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We Write To You From The Distant Future

Artists and scientists imagine the future world

We Write This To You From the Distant Future is a multi-media exhibition of work by visionary creators in the arts and sciences that focuses on a future world imagined and possible to build.

This exhibition premiered in 2010 and has been featured at the Zero One San Jose Biennial, Tina b. Prague Contemporary Art Festival, the Big Screen Project NYC, MOMENTUM Berlin, Federation Square Melbourne, among the international locations, in a performance on stage at Juilliard at Lincoln Center, and at Google headquarters, NYC for the Digital Art @Google exhibition and public program series in 2010 curated and produced by Nina Colosi, Founder of Streaming Museum.


The exhibition title is a line spoken by the narrator in Immobilité (2009), a 75-minute feature length art film shot with a mobile phone video camera by Mark Amerika, with music score by Chad Mossholder. A remix collection from Immobilité opens the exhibition evoking questions – how will a technologically advanced world effect what it is to be human and what is the world with advanced technology to become?

In Michael Najjar’s bionic angel (2006) series (courtesy, bitforms gallery, NYC), creatures in the throes of transformation are a metaphor for inevitable genetic self-creation and possible immortality of the human body.

Mitchell Joachim and Maria Aiolova/Terreform ONE, imagine human adaptation to global climate shifts and designs for transportation, habitat and sustainable living in the urban environment in Fab Tree Hab Village (2009) …

Jetpack Packing (2010)

Blimp Bumper Bus (2008)

Rapid Re(F)Use (2008).  Featured above: Green Brain: A Smart Park For A New City, (2006).

Eduardo Kac animates a poetic code/language in Lagoglyphs (2009) that defies interpretation but derives meaning from his bio artwork, Alba (2000), a genetically engineered bunny.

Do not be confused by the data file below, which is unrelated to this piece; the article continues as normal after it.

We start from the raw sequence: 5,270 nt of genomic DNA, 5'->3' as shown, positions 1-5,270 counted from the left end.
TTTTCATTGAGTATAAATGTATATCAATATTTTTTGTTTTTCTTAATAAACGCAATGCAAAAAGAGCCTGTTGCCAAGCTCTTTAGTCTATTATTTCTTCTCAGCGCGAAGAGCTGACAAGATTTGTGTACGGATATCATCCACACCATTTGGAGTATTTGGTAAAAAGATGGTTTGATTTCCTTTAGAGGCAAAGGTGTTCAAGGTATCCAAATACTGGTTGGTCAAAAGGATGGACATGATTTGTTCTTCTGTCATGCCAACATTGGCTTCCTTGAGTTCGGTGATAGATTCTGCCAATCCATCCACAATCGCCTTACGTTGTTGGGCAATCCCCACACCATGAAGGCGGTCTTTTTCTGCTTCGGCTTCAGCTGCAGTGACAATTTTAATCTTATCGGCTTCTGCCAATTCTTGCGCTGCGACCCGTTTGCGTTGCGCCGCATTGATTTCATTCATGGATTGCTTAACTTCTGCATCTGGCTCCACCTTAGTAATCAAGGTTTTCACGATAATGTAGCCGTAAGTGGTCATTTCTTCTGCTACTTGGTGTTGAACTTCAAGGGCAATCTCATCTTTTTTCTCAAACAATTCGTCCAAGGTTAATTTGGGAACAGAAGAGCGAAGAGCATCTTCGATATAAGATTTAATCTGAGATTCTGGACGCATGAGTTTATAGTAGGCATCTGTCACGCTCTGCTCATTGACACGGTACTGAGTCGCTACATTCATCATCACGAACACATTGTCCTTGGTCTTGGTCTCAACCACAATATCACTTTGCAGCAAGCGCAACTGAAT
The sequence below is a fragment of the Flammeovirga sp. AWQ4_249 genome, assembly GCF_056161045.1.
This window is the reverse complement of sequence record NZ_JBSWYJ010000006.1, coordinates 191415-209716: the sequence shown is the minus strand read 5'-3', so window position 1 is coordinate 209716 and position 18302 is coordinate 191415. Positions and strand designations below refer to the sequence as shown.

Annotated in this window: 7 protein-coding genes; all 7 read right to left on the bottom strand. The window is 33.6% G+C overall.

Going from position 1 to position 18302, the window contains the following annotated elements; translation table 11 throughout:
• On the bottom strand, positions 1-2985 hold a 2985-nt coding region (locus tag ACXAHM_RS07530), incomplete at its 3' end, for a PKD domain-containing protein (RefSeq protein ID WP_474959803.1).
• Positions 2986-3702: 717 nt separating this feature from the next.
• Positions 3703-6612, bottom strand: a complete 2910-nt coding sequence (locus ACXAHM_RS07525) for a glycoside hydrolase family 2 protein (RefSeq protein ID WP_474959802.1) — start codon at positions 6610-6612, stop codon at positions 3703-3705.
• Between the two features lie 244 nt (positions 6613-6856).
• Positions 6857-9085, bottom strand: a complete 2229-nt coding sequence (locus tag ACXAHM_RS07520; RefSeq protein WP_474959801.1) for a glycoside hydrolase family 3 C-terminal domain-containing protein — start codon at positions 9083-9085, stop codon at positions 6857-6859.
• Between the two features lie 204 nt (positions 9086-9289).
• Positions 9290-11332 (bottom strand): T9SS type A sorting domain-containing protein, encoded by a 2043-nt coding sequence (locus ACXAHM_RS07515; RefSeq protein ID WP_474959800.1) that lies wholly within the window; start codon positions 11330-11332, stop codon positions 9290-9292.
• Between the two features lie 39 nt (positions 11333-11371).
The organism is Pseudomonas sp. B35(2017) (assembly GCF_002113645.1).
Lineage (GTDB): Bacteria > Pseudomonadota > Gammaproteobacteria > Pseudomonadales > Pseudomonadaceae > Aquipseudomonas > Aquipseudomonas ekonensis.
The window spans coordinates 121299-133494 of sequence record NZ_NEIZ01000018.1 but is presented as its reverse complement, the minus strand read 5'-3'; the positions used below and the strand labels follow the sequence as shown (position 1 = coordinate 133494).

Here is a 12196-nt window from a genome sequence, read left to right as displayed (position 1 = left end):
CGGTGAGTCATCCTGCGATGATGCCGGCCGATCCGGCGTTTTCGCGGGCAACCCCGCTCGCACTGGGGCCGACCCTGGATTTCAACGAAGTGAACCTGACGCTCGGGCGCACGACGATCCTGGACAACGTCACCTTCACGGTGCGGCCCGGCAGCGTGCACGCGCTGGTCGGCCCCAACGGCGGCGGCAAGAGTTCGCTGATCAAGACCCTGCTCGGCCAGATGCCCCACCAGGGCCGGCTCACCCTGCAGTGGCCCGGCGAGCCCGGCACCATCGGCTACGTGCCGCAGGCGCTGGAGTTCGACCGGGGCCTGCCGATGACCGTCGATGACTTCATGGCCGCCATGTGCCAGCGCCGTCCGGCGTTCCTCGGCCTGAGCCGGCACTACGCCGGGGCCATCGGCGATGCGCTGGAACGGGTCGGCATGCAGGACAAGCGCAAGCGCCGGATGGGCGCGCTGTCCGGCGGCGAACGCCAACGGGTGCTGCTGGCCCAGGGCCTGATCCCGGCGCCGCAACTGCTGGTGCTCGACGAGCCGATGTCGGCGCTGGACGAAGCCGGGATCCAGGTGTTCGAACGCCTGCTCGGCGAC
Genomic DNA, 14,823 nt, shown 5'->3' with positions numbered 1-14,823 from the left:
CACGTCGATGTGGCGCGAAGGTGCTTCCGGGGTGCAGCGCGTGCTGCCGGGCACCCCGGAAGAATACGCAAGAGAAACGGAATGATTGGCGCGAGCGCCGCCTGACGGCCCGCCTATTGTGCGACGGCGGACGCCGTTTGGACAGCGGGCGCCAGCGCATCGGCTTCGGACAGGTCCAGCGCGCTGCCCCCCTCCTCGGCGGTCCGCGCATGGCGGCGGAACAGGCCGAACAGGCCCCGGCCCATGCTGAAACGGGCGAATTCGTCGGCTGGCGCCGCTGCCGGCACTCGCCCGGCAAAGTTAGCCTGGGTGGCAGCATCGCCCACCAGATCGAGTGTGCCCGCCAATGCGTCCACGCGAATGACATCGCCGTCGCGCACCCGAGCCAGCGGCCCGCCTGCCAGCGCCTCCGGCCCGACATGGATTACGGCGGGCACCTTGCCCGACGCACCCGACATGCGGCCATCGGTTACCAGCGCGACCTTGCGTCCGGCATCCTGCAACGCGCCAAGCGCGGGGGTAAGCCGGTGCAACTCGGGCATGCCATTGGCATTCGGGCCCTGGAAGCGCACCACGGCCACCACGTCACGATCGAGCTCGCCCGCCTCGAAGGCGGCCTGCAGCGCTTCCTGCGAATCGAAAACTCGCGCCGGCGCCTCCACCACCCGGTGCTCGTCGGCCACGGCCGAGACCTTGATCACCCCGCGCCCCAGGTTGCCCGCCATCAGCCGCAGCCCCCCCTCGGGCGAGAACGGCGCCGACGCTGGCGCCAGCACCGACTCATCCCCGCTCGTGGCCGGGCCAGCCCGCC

Etoy’s Mission Eternity (2005 – 2016) is a digital cult of the dead for the information society that crosses the boundaries of the afterlife, and challenges the way human civilization deals with memory (conservation/loss), time (future/present/past) and death.

Rose Breathing (2003), an undulating cross-species rose, creates a Zen-like meditation as it rhythmically opens and closes in time-altered human-like respiration. Artist and scientist Andrea Ackerman has created at the intersection of technology, nature, aesthetics and ethics, a work that prophetically signals the inevitable integration of technology and nature.

HD Traffic (2009) by John F. Simon, Jr., is a software artwork inspired by the compositional style of Piet Mondrian, with particular inspiration from Broadway Boogie Woogie and Simon’s love of jazz improvisation. HD Traffic can react dynamically to real-time information streams taken from the Internet, and reflect the pulse of human movement that is embodied in the flow of traffic and other data.

Artful videos document Protocells which UK scientist Rachel Armstrong has been creating in the lab since 2008. This living programmable technology has vast potential for use in diverse ways such as removing environmental poisons, growing a reef under Venice to save the ancient city, and performing microsurgery. Video editing, sound and post-production by Michael Simon Toon. Green World Campaign is a Joseph Beuys inspired global participatory campaign developed by Marc Barasch to bring about the greening of the planet through a program that plants millions of trees worldwide.

American composer, Ed Bilous’ Night of the Dark Moon (2005) underscored the exhibition with a sonified image of a future world.


“Skin has become inadequate in interfacing with reality. Technology has become the body’s new membrane of existence.” Nam June Paik

“It is highly feasible to take care of all of humanity at a higher standard of living without having anyone profit at the expense of another so everybody can enjoy the whole earth.” Buckminster Fuller


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